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(for those who prefer just the straight biographical facts about David Cherniack click here.)

To date my career spans over 50 documentary films, all on diverse subjects, but, I think, all concerned in some way with peeling back the layers of illusion that separate us from reality. Doing films, for me, is not so much an art as a vehicle of exploration.

After getting an undergraduate degree in Physics, I was at loose ends. I knew at that point I wasn't going to go on in Physics. It wasn't going to answer any of my deeper questions. I set out for Europe where I became interested in film, at least as a way of expressing the existential quandary in which I saw the world, perhaps as a reflection of myself.

During a cold, wet December in London in 1967 I made my first film and fell in love with the ability to play with a simulacrum of reality. I decided to explore the great films schools on the continent, in Paris, Rome, and Prague, lugging my first undoubtable masterpiece with me in my knapsack. In Rome our VW bus was broken into and my knapsack and first and only film, stolen. Devastated, I found my way to the Matala caves on the South coast of Crete where I licked my wounds for a month, feeling as devoid and desolate as the hard sandstone crypts on which I and about thirty others laid our heads each night. It was a kind of paradise, far flung from the world. After a month I had to leave.

I decided to make my way East to India, but a series of events brought me instead to Prague, and an interview at the Film Academy (FAMU). It was at the height of the collective euphoria known as the Prague Spring. I fell in love with the city and the hope that seemed to fill its nights. On Aug. 21 everything changed in the course of a few hours. With the Warsaw Pact armies a darkness fell pervading every corner of existence. Still, I spent the next four years studying dramatic direction under Otakar Vavra and Evald Schorm. It was as rich and profound an education into the nature of art and human society as any aspiring filmmaker could want. In the middle of it I discovered the Buddhadharma.

On returning to Canada my wife and I were among the founders of the Winnipeg Film Group before we relocated to Toronto in 1976. The following year I made Coming and Going, a cinema verité documentary about life on a palliative care ward. It was something of a ground breaking film, lifting the veil on the emotional dynamics that surround dying in a technological, death denying, society.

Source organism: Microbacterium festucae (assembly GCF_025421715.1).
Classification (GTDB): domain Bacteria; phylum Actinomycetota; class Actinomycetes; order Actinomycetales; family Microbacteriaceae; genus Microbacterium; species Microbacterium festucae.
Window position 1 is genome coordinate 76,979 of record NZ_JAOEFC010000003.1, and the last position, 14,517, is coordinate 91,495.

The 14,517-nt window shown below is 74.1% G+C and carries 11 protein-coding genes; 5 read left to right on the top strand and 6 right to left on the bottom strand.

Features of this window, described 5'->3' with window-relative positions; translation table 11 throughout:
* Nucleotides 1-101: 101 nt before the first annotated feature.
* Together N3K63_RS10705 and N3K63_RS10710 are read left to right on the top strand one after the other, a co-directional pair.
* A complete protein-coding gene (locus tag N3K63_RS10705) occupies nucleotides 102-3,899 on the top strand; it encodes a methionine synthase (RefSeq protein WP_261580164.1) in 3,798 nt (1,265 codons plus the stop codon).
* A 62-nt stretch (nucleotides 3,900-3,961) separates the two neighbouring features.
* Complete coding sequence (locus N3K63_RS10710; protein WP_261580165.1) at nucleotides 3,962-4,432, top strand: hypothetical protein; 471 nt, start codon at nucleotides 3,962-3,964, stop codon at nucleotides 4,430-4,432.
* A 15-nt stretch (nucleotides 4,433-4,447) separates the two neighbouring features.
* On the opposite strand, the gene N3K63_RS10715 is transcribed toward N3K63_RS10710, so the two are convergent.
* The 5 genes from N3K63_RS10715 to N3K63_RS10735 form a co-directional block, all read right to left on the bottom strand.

In 1981 I was invited to join CBC’s documentary anthology unit, Man Alive, where I spent the next 13 years doing films on a wide variety of eclectic, spiritual, subjects. I was fortunate to meet and film with some wonderful people. But of all the films I did there the one that had the greatest social impact was A Circle of Healing which revealed for the first time the widespread sexual abuse, and its derivative effects on the First Nations communities, that had gone on at the Church-run, government sponsored, residential schools. Like many of the themes and stories I did at Man Alive, I revisited this one later when I became an independent filmmaker.

In the mid-late-nineties, with Sleepwalking Mongolia, I began learning the process of shooting and editing my own films. The innovative 26 part tone-poem, Spiritual Literacy, followed. From 2000-2003 I made Reservation, a cinema verité feature and miniseries that follows life over the course of a year on the same remote BC reserve where A Circle of Healing was shot. Reservation revealed the full effects of the residential school system, how it continues to lurk in every nook and cranny of reserve life. It was difficult to do because I wanted to make something uncompromisingly honest. That was followed by Hitler and I, a reflection on the all too human nature of evil and the problems with mythologizing it.

In 2005, with the permission of H.H. the Dalai Lama, I was allowed to film The Oracle, a documentary about the State Oracles of Tibet.

From 2005 to 2008 I made the feature documentary UFOs: The Secret History, the first film to take a detailed look at the history of the UFO phenomenon.

The style of my films varies from straight cinema verité, to dramatic reconstruction, to full narration driven story telling. I believe that style is driven by whatever suits the subject matter.

As for the content...well, while I've been fortunate to witness and experience many things that have continuously pushed back the borders of what I recognize as reality, I am also, I think, increasingly more aware of the difference between belief and knowledge, shaded as it is by wishful thinking and self-deception. This tends to make what I think I know, increasingly less...and much more provisional in nature. That which I may not have experienced first-hand I tend to put on the shelf if it seems sincere, and to disregard if it doesn't.

All of this informs my films.